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Tips For Facing Custody Disputes During Divorce

Where the parties seeking a divorce the law of the District of Columbia generally allows the parties to amicabley establish a of mutually agreeable custody arrangement. And in some cases, the parties are able to resolve issues of custody on their own or through private mediation. Unfortunately however, it’s certainly not uncommon to go through contentious disputes regarding the custody arrangement. During this time, your best source of guidance is your child custody attorney near D.C. Your lawyer can help you understand what aspects of the case matter most to the family court. He or she will also build an effective case on your behalf to improve the chances of establishing your ideal custody arrangement.

Focus on the Needs of Your Children

Child CustodyWhether you’ve been served with divorce papers or you initiated the divorce, the process is rarely without emotional challenges. You may
be angry at your spouse, feel betrayed, or be tempted to be vindictive. You can explore your emotional issues with a counselor or at a support group. However, for the sake of your children, it’s essential to keep these emotions in check when interacting with your spouse or when you’re with the kids. Putting the best interests of your children first may mean backing down from an argument. It may even mean that you need to compromise when it’s time to work out a custody plan—provided that the compromise does indeed serve your children’s best interests.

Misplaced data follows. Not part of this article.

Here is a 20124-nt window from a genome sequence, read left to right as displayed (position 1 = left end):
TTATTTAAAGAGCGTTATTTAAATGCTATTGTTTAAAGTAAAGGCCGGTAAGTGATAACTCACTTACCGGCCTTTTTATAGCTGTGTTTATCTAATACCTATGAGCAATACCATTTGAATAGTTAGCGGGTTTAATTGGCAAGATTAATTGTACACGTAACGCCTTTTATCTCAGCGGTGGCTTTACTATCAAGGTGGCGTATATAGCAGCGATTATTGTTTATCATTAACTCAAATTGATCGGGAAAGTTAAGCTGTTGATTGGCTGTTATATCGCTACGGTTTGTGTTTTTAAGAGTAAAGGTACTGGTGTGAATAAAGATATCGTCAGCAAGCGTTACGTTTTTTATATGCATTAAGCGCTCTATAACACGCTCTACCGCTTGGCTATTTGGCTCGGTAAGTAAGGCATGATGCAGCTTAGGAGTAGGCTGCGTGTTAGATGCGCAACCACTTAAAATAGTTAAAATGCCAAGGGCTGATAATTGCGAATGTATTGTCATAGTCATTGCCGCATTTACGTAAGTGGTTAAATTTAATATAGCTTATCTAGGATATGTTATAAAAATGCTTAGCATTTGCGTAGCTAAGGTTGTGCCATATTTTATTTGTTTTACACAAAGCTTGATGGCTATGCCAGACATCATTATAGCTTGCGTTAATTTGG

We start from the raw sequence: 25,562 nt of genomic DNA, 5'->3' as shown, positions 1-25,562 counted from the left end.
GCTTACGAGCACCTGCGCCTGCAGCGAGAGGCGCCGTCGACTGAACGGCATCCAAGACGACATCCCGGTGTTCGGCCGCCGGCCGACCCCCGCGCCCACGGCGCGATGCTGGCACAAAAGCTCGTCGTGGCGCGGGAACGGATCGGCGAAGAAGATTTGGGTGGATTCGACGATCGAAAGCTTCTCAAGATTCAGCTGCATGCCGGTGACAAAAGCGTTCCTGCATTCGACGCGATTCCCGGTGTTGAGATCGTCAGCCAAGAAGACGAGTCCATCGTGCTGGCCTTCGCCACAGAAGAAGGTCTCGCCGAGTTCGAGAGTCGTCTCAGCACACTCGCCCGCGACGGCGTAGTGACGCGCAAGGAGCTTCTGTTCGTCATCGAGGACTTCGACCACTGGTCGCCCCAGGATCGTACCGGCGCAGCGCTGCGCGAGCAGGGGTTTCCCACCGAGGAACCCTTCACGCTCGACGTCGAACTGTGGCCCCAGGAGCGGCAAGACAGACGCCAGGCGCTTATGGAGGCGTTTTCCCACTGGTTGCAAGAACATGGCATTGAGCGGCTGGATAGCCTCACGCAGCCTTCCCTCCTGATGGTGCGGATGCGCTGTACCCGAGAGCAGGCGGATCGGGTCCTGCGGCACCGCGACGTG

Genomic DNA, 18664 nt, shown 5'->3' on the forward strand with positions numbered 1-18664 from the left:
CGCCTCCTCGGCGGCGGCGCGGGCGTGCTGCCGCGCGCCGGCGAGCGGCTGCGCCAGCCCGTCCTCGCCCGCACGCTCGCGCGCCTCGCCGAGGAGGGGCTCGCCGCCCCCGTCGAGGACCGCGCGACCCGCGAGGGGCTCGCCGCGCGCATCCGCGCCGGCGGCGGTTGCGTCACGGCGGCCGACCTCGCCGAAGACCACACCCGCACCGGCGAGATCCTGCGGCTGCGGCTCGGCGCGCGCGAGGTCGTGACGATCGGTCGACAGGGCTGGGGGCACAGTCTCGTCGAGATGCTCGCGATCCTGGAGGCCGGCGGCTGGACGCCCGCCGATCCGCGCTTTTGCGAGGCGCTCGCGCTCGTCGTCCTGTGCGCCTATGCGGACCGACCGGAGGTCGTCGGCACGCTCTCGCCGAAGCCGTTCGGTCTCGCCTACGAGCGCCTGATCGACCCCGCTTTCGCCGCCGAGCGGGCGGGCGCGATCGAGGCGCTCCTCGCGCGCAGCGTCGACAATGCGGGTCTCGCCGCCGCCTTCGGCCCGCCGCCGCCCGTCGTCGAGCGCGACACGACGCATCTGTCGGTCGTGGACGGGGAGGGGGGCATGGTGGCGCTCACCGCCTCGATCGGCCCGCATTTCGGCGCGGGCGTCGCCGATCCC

Provide Your Lawyer with Necessary Documentation

During a custody dispute, it’s important to maintain documentation that may substantiate your arguments in family court. For example, your divorce lawyer may argue that your spouse is an unfit parent because he or she leaves the kids unsupervised for long periods of time. If your children do inform you that they become frightened because they were home alone, you need to write this information down and share it with your lawyer. However, avoid interrogating your kids about what happens in the other parent’s home, unless you are genuinely concerned that they may have been abused. Children should not be made to feel as though they’re picking sides in a divorce.


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